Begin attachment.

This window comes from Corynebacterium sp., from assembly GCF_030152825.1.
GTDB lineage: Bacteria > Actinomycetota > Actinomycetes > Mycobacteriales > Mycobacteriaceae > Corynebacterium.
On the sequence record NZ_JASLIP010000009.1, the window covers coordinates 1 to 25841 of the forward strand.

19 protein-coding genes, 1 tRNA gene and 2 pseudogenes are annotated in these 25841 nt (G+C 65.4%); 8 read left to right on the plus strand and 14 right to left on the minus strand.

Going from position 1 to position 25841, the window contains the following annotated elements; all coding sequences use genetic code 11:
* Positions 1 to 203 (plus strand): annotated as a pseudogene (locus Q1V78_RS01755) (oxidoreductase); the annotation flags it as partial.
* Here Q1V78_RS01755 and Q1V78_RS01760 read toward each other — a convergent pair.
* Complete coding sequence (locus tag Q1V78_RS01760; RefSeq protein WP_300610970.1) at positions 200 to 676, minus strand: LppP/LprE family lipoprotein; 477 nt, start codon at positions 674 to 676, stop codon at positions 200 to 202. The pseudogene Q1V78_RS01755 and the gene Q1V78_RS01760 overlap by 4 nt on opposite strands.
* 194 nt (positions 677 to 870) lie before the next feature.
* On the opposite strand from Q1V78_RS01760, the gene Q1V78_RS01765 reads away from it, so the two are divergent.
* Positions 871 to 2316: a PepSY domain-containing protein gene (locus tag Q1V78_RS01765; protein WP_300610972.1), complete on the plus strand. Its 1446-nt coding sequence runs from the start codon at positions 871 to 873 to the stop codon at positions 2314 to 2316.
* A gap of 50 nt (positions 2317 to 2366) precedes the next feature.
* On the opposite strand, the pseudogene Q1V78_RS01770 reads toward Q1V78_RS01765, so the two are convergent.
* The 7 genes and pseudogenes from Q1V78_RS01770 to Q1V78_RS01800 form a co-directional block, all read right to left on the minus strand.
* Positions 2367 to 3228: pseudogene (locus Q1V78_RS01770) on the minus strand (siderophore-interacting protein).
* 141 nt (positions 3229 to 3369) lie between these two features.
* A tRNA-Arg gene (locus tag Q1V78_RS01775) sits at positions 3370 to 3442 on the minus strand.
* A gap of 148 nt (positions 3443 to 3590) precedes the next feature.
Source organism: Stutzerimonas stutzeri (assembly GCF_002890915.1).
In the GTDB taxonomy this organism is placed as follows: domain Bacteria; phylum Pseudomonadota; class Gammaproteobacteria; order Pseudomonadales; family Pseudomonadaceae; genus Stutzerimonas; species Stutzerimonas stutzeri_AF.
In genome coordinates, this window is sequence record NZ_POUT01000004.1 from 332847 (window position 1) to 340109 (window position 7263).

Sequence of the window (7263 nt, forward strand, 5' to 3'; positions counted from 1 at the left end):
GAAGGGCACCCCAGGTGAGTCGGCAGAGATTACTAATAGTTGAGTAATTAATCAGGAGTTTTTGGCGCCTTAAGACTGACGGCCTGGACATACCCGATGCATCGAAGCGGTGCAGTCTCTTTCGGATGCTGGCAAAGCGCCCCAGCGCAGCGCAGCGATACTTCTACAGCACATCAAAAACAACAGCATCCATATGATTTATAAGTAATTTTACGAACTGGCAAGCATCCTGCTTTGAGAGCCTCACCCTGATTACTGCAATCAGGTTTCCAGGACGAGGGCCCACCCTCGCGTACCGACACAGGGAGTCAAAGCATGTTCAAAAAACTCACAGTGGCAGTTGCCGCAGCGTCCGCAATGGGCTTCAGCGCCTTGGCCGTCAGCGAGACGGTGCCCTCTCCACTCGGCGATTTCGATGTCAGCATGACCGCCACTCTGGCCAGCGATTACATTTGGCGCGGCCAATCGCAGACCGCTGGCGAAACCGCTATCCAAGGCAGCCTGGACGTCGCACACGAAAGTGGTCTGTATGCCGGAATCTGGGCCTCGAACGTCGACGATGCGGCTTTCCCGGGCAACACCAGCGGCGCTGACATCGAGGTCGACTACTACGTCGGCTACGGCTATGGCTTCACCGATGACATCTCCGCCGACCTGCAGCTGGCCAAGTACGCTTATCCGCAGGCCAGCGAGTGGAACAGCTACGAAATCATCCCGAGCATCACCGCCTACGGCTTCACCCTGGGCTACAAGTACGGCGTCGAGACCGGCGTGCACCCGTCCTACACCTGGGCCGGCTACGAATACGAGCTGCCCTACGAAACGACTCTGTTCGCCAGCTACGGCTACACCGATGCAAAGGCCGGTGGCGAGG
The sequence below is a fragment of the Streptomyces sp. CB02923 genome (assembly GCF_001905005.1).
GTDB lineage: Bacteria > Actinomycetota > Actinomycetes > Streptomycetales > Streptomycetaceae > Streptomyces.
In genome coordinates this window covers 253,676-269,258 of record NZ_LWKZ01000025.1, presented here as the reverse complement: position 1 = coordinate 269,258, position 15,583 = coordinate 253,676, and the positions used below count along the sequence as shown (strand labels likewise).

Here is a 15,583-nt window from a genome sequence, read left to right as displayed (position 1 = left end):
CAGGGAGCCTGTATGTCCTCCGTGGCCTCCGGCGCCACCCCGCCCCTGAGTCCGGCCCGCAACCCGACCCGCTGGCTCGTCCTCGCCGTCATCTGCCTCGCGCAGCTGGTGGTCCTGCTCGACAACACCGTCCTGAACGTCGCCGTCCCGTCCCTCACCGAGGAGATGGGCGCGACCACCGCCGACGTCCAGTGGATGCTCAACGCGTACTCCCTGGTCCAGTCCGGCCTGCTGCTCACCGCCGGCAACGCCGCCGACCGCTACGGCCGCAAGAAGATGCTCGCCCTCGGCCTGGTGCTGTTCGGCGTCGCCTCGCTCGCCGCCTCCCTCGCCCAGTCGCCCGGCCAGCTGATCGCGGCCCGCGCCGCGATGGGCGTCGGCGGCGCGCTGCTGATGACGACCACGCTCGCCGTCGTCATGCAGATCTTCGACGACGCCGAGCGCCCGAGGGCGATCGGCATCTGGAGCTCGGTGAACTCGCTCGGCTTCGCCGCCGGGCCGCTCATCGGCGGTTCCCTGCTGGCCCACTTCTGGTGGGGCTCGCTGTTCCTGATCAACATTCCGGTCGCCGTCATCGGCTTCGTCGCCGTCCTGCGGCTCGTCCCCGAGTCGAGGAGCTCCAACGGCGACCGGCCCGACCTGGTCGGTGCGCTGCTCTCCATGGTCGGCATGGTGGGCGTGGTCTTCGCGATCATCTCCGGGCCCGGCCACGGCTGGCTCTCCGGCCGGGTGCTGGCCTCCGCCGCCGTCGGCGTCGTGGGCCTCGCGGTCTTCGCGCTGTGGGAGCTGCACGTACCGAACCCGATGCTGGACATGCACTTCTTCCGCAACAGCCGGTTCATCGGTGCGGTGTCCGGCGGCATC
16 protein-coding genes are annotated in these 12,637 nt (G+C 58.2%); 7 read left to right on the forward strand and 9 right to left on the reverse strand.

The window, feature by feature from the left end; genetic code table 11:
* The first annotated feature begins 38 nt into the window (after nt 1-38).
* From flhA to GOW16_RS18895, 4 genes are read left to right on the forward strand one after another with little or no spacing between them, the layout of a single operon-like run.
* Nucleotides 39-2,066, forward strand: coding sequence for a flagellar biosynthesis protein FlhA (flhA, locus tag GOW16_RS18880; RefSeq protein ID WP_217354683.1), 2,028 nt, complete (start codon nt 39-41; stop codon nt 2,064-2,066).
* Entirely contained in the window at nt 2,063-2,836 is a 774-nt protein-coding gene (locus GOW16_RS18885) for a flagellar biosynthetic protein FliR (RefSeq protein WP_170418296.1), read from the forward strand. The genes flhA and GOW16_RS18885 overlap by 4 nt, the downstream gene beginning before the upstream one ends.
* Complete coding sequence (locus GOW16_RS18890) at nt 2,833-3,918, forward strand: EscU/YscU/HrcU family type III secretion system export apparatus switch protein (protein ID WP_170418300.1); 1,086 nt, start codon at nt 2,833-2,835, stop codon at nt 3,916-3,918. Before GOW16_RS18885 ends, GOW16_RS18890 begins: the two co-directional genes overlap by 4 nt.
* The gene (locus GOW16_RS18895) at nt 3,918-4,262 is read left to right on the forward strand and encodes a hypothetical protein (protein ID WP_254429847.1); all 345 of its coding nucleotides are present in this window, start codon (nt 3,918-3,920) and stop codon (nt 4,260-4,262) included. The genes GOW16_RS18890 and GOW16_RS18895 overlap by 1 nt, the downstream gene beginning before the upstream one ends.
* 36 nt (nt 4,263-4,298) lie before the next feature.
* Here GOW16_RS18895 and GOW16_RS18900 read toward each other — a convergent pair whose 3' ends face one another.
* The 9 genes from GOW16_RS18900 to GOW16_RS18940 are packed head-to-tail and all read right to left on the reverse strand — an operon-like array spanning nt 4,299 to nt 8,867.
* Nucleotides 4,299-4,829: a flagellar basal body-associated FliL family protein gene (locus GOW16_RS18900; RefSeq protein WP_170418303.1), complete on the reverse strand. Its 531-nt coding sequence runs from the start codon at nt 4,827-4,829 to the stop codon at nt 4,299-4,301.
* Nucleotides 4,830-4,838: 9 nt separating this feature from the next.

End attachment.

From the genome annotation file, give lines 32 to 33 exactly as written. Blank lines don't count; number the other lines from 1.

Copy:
* From flhA to GOW16_RS18895, 4 genes are read left to right on the forward strand one after another with little or no spacing between them, the layout of a single operon-like run.
* Nucleotides 39-2,066, forward strand: coding sequence for a flagellar biosynthesis protein FlhA (flhA, locus tag GOW16_RS18880; RefSeq protein ID WP_217354683.1), 2,028 nt, complete (start codon nt 39-41; stop codon nt 2,064-2,066).